Do you consider yourself a good writer? Do your coworkers frequently need to help you with polishing emails, letters and other critical business communications? Do you cringe when you think about writing any business communications pieces?
Writing is a crucial communications skill and so important to any businessperson. Here we offer three articles with tips for writing inspiration. Ready, set, write!
Real Estate Corner:
Increasing the supply of housing stock is the key to making housing affordable to a larger population of homebuyers, according to the lenders who responded to Fannie Mae’s Mortgage Lender Sentiment Survey for the fourth quarter of 2018.
Criminals today have broadened their tools and tactics in their quest to divert escrow funds by tricking us and others in the real estate transaction into accepting falsified wiring instructions.
Remember when wire fraud was just about bogus emails?
Email is no longer their only weapon. We’re hearing about two non-email tactics fraudsters are using.
Many view faxing as more secure than email because “you can’t hack a fax.” (Actually, hackers have apparently figured out how to compromise networks using the fax machine as an entry point ). But criminals don’t need to hack a fax line or a fax machine to interject themselves into the communications chain.
So, how do they do it?
Some businesses use third-party services that allow faxes to be sent and received from an email account. Just like email, these services have login credentials that must be protected. If criminals can obtain the account credentials, then they can monitor, intercept and alter fax transmissions that may contain wiring instructions.
Of course, criminals don’t even need account credentials to send you a bogus fax. They only need the tools and time to create a convincing looking document (as Dwight from NBC’s The Office found when Jim, his arch nemesis, started sending him faxes from himself … from the future ).
There’s nothing magical about thwarting fax scams. We simply need to apply the good information-security principles that we apply to other communications channels.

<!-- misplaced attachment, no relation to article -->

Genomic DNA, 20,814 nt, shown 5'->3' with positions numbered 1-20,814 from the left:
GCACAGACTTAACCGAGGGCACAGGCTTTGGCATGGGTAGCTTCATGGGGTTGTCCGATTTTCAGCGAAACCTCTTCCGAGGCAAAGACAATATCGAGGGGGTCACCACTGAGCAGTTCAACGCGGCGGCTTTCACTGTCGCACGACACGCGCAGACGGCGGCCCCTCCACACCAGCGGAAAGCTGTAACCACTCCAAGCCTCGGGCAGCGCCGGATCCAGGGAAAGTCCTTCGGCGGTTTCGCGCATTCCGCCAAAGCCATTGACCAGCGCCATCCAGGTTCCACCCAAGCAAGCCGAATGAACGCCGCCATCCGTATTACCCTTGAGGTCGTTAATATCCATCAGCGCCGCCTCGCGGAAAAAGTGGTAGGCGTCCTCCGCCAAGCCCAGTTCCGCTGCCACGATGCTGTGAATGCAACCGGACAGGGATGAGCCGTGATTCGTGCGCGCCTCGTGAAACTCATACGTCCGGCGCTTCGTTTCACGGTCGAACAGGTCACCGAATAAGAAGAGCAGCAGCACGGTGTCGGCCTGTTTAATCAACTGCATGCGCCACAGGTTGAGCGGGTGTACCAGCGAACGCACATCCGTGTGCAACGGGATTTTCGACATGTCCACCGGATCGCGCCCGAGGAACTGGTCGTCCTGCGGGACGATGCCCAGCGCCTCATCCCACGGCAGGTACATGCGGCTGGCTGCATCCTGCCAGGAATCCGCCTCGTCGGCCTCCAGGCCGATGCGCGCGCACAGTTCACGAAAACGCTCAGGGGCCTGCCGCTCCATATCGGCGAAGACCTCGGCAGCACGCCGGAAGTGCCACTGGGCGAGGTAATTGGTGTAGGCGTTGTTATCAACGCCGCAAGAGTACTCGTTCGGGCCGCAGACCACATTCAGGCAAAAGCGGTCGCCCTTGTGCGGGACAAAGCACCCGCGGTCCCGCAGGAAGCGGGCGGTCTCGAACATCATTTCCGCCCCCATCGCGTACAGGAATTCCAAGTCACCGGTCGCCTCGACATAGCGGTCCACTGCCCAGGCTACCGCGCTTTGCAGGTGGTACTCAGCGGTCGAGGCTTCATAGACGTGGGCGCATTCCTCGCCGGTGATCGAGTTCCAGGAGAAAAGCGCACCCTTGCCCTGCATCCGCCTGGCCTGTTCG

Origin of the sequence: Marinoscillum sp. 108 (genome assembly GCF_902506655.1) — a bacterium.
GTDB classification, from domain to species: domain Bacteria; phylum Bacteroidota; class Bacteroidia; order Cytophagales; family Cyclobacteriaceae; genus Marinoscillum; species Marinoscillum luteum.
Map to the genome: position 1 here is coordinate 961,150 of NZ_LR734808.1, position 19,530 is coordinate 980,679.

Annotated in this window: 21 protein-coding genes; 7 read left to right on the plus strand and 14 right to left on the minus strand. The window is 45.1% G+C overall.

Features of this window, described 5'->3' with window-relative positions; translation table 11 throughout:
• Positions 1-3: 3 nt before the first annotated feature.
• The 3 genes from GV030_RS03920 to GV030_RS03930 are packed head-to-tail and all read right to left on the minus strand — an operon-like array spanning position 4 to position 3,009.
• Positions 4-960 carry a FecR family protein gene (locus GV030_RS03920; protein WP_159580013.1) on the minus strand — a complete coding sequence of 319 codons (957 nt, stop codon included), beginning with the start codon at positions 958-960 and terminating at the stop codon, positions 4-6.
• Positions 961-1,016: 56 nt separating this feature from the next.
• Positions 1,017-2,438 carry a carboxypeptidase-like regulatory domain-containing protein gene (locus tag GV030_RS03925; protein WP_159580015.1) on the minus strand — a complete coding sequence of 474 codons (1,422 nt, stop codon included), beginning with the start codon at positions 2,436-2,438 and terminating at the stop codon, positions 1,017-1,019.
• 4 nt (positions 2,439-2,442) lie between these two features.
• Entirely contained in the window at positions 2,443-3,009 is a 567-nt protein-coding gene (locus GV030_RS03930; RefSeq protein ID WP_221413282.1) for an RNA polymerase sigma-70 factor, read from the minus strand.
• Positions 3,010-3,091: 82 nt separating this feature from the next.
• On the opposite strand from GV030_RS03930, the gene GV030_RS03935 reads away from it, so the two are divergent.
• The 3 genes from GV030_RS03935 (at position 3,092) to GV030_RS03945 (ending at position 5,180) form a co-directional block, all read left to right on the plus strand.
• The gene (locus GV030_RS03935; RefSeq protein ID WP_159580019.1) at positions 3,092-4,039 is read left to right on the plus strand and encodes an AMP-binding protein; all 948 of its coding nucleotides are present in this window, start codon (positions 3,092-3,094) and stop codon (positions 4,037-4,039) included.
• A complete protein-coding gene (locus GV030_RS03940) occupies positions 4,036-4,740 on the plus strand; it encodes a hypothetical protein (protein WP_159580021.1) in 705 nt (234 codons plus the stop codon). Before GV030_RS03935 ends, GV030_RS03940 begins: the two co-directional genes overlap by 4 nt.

Just like an email account, a third-party fax account should have a strong password. Of course, it’s harder for the criminals to figure out account passwords if they’re changed regularly and if the same password isn’t used for multiple accounts.
As with emails, it’s best to look over faxes with a critical eye just to make sure everything appears as it should. If a fax has wiring instructions, the safest course is to follow up by telephone using a known number — not a number that appears on the fax.
Relatedly, scammers are figuring out that our industry has become very good at using the telephone to verify wiring instructions, and they have added telephone scamming to their repertoire of fraud tactics.
The phone is definitely a potential attack vector; we know of one instance where a criminal called a title agent and faked a consumer’s accent in an attempt to divert a wire.
Some simple technologies even allow fraudsters to spoof phone numbers. So a criminal could call you, but make it look like the call was coming from someone legitimately involved in the transaction. The American Land Title Association (ALTA) and Thomas Cronkright, chief executive officer of CertifID, discussed this technology and its potential implications in a recent ALTA blog post .
As with the fax, it’s important to remember that the phone is not always a safe communication channel. Anyone can call a title agent pretending to be someone else; and if that scammer happens to have already compromised an email account — for instance, the consumer’s account — they may have sufficient transactional and personal information to spin a very believable tale.